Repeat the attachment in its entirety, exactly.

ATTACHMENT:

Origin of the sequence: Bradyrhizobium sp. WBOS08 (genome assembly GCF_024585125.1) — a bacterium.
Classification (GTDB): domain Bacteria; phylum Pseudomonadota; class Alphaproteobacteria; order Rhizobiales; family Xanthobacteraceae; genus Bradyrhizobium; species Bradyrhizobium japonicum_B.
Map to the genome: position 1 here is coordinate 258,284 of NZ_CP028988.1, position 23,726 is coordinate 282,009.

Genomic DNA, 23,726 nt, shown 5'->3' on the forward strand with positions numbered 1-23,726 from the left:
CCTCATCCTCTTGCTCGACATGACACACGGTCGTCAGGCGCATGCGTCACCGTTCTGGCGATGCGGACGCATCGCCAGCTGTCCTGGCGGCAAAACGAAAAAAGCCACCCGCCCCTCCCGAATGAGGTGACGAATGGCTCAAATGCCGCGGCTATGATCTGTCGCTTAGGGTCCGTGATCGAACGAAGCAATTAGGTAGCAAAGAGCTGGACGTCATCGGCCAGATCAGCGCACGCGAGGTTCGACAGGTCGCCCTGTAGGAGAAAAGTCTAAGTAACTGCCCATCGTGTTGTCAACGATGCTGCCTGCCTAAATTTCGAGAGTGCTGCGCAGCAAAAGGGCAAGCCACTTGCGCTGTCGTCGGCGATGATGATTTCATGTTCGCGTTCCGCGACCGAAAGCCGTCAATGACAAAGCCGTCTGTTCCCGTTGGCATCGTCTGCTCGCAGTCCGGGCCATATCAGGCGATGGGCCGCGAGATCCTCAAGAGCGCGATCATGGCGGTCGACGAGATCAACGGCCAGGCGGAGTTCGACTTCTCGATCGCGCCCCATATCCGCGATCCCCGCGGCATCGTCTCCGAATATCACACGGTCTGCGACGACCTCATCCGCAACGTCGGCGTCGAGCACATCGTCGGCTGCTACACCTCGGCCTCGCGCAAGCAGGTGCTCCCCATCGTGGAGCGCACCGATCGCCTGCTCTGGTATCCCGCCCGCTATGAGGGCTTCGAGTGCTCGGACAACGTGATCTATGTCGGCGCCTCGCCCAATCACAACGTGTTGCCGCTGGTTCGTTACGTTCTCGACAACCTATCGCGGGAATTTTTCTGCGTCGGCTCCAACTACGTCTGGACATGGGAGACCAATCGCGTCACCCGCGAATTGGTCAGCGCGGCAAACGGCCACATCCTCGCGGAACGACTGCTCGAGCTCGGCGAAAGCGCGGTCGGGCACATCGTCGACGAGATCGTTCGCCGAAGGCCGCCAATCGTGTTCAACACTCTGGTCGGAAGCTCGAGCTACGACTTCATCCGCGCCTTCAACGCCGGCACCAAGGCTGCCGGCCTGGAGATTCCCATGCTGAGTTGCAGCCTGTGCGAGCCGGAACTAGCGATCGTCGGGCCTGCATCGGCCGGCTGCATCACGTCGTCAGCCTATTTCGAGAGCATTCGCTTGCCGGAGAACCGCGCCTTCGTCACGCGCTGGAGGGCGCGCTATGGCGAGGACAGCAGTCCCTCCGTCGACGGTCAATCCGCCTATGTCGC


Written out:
Origin of the sequence: Bradyrhizobium sp. WBOS08 (genome assembly GCF_024585125.1) — a bacterium.
Classification (GTDB): domain Bacteria; phylum Pseudomonadota; class Alphaproteobacteria; order Rhizobiales; family Xanthobacteraceae; genus Bradyrhizobium; species Bradyrhizobium japonicum_B.
Map to the genome: position 1 here is coordinate 258,284 of NZ_CP028988.1, position 23,726 is coordinate 282,009.

Genomic DNA, 23,726 nt, shown 5'->3' on the forward strand with positions numbered 1-23,726 from the left:
CCTCATCCTCTTGCTCGACATGACACACGGTCGTCAGGCGCATGCGTCACCGTTCTGGCGATGCGGACGCATCGCCAGCTGTCCTGGCGGCAAAACGAAAAAAGCCACCCGCCCCTCCCGAATGAGGTGACGAATGGCTCAAATGCCGCGGCTATGATCTGTCGCTTAGGGTCCGTGATCGAACGAAGCAATTAGGTAGCAAAGAGCTGGACGTCATCGGCCAGATCAGCGCACGCGAGGTTCGACAGGTCGCCCTGTAGGAGAAAAGTCTAAGTAACTGCCCATCGTGTTGTCAACGATGCTGCCTGCCTAAATTTCGAGAGTGCTGCGCAGCAAAAGGGCAAGCCACTTGCGCTGTCGTCGGCGATGATGATTTCATGTTCGCGTTCCGCGACCGAAAGCCGTCAATGACAAAGCCGTCTGTTCCCGTTGGCATCGTCTGCTCGCAGTCCGGGCCATATCAGGCGATGGGCCGCGAGATCCTCAAGAGCGCGATCATGGCGGTCGACGAGATCAACGGCCAGGCGGAGTTCGACTTCTCGATCGCGCCCCATATCCGCGATCCCCGCGGCATCGTCTCCGAATATCACACGGTCTGCGACGACCTCATCCGCAACGTCGGCGTCGAGCACATCGTCGGCTGCTACACCTCGGCCTCGCGCAAGCAGGTGCTCCCCATCGTGGAGCGCACCGATCGCCTGCTCTGGTATCCCGCCCGCTATGAGGGCTTCGAGTGCTCGGACAACGTGATCTATGTCGGCGCCTCGCCCAATCACAACGTGTTGCCGCTGGTTCGTTACGTTCTCGACAACCTATCGCGGGAATTTTTCTGCGTCGGCTCCAACTACGTCTGGACATGGGAGACCAATCGCGTCACCCGCGAATTGGTCAGCGCGGCAAACGGCCACATCCTCGCGGAACGACTGCTCGAGCTCGGCGAAAGCGCGGTCGGGCACATCGTCGACGAGATCGTTCGCCGAAGGCCGCCAATCGTGTTCAACACTCTGGTCGGAAGCTCGAGCTACGACTTCATCCGCGCCTTCAACGCCGGCACCAAGGCTGCCGGCCTGGAGATTCCCATGCTGAGTTGCAGCCTGTGCGAGCCGGAACTAGCGATCGTCGGGCCTGCATCGGCCGGCTGCATCACGTCGTCAGCCTATTTCGAGAGCATTCGCTTGCCGGAGAACCGCGCCTTCGTCACGCGCTGGAGGGCGCGCTATGGCGAGGACAGCAGTCCCTCCGTCGACGGTCAATCCGCCTATGTCGC